BATL operates our Nashville venue on the traditional lands of the Yuchi People. Once the Yuchi people had been absorbed into other tribes, moved to Oklahoma, or perished due to disease brought over by the Spanish and warfare, the land remained empty for many years, resulting in the Transylvania Purchase in 1775 and the US treaty with the Chichsaw in 1783. Today, the Yuchi people of Oklahoma are working to teach their language to their people. For more information, please visit:


BATL operates our Charlotte Loso and Plaza venues on the traditional lands of the Catawba People, residing along the banks of the Catawba River. The Catawba People have a proud history of making pottery and jewelry. Today, Mecklenburg County is where the Metrolina Native American Association operates as the second oldest Urban Indian Center in North Carolina.  To find out more about the Catawba People and their pottery and jewelry, please visit:


BATL operates our Winston-Salem venue on traditional lands of Cheraw, Catawba, Occaneechi, Yesan, and Keyauwee people. Today, the Triangle Native American Society, located in Raleigh, NC, operates as the governing body for the Native American population of the Triangle area. For more information, please visit:


BATL operates our Scottsdale venue on the traditional lands of the Akimel O’odham (frequently known as Pima or River People), living on the banks of the Salt River and Gila River, and Xalychidom Piipaash” (commonly known as Maricopa or People Who Live Toward the Water). Today, the Pima-Maricopa Indian Community is about 10 minutes away from our Scottsdale Venue. The Pima-Maricopa Indian Community is working toward saving the Onk Akimel O’odham and Piipaash languages by providing language classes, cultural arts classes, and social activities. To learn more, please visit:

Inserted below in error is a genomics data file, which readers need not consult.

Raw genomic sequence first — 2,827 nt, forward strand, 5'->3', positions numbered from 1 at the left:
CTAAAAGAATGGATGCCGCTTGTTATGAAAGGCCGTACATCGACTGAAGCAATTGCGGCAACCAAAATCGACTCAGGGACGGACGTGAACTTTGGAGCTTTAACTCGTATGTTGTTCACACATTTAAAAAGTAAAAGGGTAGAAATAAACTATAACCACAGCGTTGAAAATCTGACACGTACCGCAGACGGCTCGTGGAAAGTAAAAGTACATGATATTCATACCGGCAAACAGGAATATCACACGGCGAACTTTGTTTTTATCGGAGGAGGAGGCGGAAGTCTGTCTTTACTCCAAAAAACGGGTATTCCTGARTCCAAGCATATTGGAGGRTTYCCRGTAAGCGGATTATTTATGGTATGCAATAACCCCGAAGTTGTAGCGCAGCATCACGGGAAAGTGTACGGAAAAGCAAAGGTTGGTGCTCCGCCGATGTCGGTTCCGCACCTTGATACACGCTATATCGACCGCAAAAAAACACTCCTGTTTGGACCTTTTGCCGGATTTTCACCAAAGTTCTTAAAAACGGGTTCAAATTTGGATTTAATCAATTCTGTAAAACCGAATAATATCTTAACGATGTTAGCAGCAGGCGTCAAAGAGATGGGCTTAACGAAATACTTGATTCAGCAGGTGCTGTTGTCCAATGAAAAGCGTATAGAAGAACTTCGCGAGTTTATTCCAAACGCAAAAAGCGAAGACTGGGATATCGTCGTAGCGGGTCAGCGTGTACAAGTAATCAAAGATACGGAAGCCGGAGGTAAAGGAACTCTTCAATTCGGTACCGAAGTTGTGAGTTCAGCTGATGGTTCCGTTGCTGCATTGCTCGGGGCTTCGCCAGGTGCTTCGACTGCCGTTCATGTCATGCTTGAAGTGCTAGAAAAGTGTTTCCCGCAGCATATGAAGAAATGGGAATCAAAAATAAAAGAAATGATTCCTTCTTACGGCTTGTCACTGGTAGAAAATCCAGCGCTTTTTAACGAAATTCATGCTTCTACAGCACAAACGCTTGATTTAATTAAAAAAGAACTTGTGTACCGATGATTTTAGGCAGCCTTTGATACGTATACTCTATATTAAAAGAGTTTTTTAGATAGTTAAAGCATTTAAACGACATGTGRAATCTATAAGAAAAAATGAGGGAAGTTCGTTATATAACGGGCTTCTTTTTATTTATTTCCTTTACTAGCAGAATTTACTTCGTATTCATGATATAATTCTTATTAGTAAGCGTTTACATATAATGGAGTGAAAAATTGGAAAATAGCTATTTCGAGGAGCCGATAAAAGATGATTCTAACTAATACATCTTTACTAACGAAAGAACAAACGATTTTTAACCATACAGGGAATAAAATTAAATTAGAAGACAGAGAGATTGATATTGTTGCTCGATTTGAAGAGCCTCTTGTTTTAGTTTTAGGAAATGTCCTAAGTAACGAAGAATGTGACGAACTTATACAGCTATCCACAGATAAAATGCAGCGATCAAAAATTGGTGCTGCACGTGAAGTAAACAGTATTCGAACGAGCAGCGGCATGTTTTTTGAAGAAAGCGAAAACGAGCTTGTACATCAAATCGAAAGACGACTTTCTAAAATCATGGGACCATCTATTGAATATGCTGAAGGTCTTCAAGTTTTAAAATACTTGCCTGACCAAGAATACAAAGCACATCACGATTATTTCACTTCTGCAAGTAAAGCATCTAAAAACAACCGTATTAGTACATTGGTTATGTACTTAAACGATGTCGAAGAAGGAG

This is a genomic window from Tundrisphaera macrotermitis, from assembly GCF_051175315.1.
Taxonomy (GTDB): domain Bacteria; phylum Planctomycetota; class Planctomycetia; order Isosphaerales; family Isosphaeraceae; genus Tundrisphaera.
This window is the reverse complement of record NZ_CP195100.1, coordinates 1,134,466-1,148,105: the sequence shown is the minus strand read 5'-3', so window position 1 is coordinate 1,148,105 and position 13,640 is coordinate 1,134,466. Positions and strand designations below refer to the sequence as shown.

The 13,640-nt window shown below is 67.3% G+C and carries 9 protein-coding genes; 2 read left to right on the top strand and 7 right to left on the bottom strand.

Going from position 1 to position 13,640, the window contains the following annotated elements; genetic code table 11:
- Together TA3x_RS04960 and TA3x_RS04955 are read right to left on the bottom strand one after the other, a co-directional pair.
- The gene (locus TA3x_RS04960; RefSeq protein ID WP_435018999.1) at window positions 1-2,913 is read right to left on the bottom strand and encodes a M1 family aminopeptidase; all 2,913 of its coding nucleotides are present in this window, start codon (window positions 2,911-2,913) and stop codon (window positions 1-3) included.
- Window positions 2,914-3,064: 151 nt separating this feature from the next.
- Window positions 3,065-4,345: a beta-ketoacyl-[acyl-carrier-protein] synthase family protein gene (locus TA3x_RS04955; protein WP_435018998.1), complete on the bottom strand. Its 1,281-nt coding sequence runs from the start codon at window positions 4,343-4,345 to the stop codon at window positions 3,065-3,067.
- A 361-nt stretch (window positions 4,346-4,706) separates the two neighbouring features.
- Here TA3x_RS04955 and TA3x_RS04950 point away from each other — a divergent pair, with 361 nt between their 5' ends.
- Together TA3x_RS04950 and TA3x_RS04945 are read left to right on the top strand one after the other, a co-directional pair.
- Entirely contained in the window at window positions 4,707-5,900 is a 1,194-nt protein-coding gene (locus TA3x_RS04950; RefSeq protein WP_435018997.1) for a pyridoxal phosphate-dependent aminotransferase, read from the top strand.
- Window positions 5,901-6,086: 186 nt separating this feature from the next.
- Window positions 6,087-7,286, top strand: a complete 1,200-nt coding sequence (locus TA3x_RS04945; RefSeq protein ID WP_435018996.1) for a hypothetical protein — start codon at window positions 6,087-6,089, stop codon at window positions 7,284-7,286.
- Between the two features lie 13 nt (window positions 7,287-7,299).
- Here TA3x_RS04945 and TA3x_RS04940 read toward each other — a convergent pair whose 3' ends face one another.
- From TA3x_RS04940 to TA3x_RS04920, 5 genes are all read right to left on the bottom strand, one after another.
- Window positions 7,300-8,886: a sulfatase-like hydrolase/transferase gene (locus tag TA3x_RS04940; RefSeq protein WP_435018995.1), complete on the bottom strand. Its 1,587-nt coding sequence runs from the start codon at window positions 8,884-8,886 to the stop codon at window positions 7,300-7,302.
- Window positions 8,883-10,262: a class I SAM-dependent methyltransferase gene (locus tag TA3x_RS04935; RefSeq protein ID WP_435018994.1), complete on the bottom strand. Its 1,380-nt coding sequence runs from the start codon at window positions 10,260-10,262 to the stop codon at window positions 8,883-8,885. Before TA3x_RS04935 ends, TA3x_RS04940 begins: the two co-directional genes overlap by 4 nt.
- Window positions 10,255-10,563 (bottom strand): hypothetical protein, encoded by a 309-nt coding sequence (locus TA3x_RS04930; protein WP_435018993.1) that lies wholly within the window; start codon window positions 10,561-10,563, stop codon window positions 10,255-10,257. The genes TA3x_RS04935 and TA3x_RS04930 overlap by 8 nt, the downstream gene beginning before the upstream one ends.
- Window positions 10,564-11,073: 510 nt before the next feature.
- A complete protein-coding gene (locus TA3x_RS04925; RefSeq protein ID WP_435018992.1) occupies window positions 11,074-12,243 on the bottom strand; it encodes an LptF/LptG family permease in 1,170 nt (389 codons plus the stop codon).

BATL operates our Orlando venue on the traditional lands of the Seminole and Miccosukee Tribes. Today, the Seminole and Miccosukee Tribes remain in Florida. The Seminole people are currently working with the state and federal governments on the Everglades Restoration Initiative to improve the quality and quantity of water flowing off of the Big Cypress Reservation and into the Florida Everglades. Please visit: for more information.


BATL operates our Houston venue on the traditional lands of many tribes, including the Coahuiltecan, Karankawa, Sanan, and Ishak people.


BATL operates our Chicago venue on the traditional lands of many indigenous tribes including  Peoria, Potawatomi, Myaamia (commonly known as Miami), Očhéthi Šakówiŋ (pronounced ow-GLAA-luh luh-KOW-tuh), Hoocąk (or Ho-Chunk), and Kaskaskia. Chicago was historically named Chicaugou or the “wild onion” as it was named by the Potawatomi tribe in the 1660s. Under The Chicago Treaty of 1833, the Potowatomi were promised payments and tracts of land west of the Mississippi River in exchange for all land west of Lake Michigan to Lake Winnebago.


BATL operates our Novi venue within the Treaty and traditional lands of the Mississaugas Credit First Nation. Peoria (today, a confederation of Kaskaskia, Peoria, Piankashaw, and Wea tribes united into a single tribe in 1854), Potawatomi, Anishinabewaki tribes also lived on this land historically. 


Please explore where you live using the map at
or download the free Whose Land app to learn what are the traditional territories of where you are standing, what treaties/agreements exist if any, what First Nations are near you, and the geographic locations of residential schools:

Our chosen organization to support with donations is Spirit North: empowering Indigenous youth to become unstoppable in sport, school, and life through the transformative power of sport and play: